Ja­cob Alvarado, Ridgewood


Iam a sopho­more in high school. Al­though I still have more than half of high school left, I know that I have made some life-chang­ing de­ci­sions in the past two years. The best de­ci­sion was to run cross coun­try in the fall. I am by no means a good run­ner, but in 8th grade I de­cided to give cross coun­try a chance and signed up along with a few of my friends.

As I was giv­ing up my time to play a sport, I was in­cred­i­bly wor­ried about the up­com­ing work­load. As the old­est child, I’ve al­ways got­ten in­for­ma­tion about up­per grades through my friends’ sib­lings, and one of the most preva­lent facts about Ridgewood High School was that the amount of home­work you re­ceived would be noth­ing like be­fore. If you went to bed be­fore mid­night, even as a fresh­man, you were lucky. This ter­ri­fied me. As some­one who strug­gled to stay up past 10 p.m., I fig­ured that 9th grade wasn’t go­ing to be fun.

Sum­mer ended quickly and soon enough, I was at a new school with a ton of work. Still, I found my­self go­ing to prac­tice ev­ery day even when I had a seem­ingly mas­sive amount of home­work. As one week turned into two, and then into a month, and then two months, I re­al­ized that what I had heard wasn’t en­tirely true. Sure, I had more work than pre­vi­ous years, but there was never a night where I had to stay up un­til 3 a.m. just to fin­ish home­work.

I won’t lie, there were def­i­nitely days where I told my­self that I had to quit cross coun­try and there was no way I would put my­self through this ever again. When the sea­son ended though, I found my­self think­ing the ex­act op­po­site. I had learned so many valu­able les­sons.

The first was how to man­age my time and per­fect my study tech­niques. Some days I would come right home from prac­tice, shower quickly, start my home­work, eat din­ner, fin­ish my home­work and then study for any up­com­ing quizzes or tests. In the be­gin­ning of the year, this pat­tern would be full of 30-minute long breaks where I would sit on my phone and do any­thing to avoid work­ing. As time went on and the work­load in­creased, I started to check my phone less and less.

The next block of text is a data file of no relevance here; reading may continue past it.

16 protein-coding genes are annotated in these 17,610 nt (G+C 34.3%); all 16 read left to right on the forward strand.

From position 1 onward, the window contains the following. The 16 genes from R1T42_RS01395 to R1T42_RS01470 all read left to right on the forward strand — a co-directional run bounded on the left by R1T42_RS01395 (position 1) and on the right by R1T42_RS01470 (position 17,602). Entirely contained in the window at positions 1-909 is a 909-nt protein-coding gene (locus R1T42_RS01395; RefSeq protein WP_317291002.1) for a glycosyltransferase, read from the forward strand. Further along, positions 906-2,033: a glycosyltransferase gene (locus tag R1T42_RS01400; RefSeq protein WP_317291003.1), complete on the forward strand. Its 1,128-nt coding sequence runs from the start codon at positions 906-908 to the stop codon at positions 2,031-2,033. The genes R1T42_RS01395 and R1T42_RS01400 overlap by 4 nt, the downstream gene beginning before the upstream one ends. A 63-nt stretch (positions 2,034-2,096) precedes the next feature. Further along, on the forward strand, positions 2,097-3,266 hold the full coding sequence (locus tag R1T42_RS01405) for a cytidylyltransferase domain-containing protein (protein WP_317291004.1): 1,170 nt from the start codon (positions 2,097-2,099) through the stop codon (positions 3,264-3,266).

One of the best strate­gies I for­mu­lated was to put my phone in a dif­fer­ent room be­fore start­ing my work. Al­though my phone was nearby, I didn’t hear it buzz ev­ery time I got a no­ti­fi­ca­tion and was much less tempted to check it. This greatly helped me im­prove my study habits.

The most ironic thing that hap­pened was that af­ter the sea­son ended, my grades started to drop when I had ex­pected the ex­act op­po­site. I think it was be­cause of all the free time I now had and I started to go back to my old habits of check­ing my phone too of­ten, and be­ing less pro­duc­tive. I found it in­ter­est­ing that when I had less time avail­able I ac­tu­ally ac­com­plished more.

I know cross coun­try isn’t for ev­ery­one, but I think ev­ery­one should con­sider try­ing some­thing new, es­pe­cially in the fall. Trust me, I would have never thought I would say that, but now I can’t imag­ine the fall with­out cross coun­try.

If you find a sport, club, in­stru­ment, or any other ac­tiv­ity that you have the slight­est in­ter­est in, go for it. Sure, there may be days where you want to drop ev­ery­thing and break down. But once you fin­ish, you will be stronger. Along with that, you will meet great peo­ple who share a com­mon in­ter­est. There have been mul­ti­ple oc­ca­sions where I’ve found my­self run­ning along­side peo­ple who I would have never known oth­er­wise. At the end of the sea­son, we are sad that we won’t be spend­ing ev­ery af­ter­noon to­gether, run­ning rain or shine.

You don’t have to be the best to have a good time, but in ways you don’t even re­al­ize, ev­ery ac­tiv­ity will help you.

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